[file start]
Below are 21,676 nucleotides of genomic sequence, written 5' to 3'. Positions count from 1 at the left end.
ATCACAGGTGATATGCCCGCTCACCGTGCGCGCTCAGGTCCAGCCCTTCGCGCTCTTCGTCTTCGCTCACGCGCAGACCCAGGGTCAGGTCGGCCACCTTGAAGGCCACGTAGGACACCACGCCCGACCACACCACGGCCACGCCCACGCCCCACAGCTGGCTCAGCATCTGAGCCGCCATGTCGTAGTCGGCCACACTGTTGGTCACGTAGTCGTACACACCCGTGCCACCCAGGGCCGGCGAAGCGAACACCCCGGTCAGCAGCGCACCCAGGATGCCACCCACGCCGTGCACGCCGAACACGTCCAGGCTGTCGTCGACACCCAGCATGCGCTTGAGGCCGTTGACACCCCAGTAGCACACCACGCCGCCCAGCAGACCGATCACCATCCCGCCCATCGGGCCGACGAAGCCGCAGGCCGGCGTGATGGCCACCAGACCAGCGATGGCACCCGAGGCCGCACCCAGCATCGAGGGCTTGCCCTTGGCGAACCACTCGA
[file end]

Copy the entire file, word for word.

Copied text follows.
Below are 21,676 nucleotides of genomic sequence, written 5' to 3'. Positions count from 1 at the left end.
ATCACAGGTGATATGCCCGCTCACCGTGCGCGCTCAGGTCCAGCCCTTCGCGCTCTTCGTCTTCGCTCACGCGCAGACCCAGGGTCAGGTCGGCCACCTTGAAGGCCACGTAGGACACCACGCCCGACCACACCACGGCCACGCCCACGCCCCACAGCTGGCTCAGCATCTGAGCCGCCATGTCGTAGTCGGCCACACTGTTGGTCACGTAGTCGTACACACCCGTGCCACCCAGGGCCGGCGAAGCGAACACCCCGGTCAGCAGCGCACCCAGGATGCCACCCACGCCGTGCACGCCGAACACGTCCAGGCTGTCGTCGACACCCAGCATGCGCTTGAGGCCGTTGACACCCCAGTAGCACACCACGCCGCCCAGCAGACCGATCACCATCCCGCCCATCGGGCCGACGAAGCCGCAGGCCGGCGTGATGGCCACCAGACCAGCGATGGCACCCGAGGCCGCACCCAGCATCGAGGGCTTGCCCTTGGCGAACCACTCGA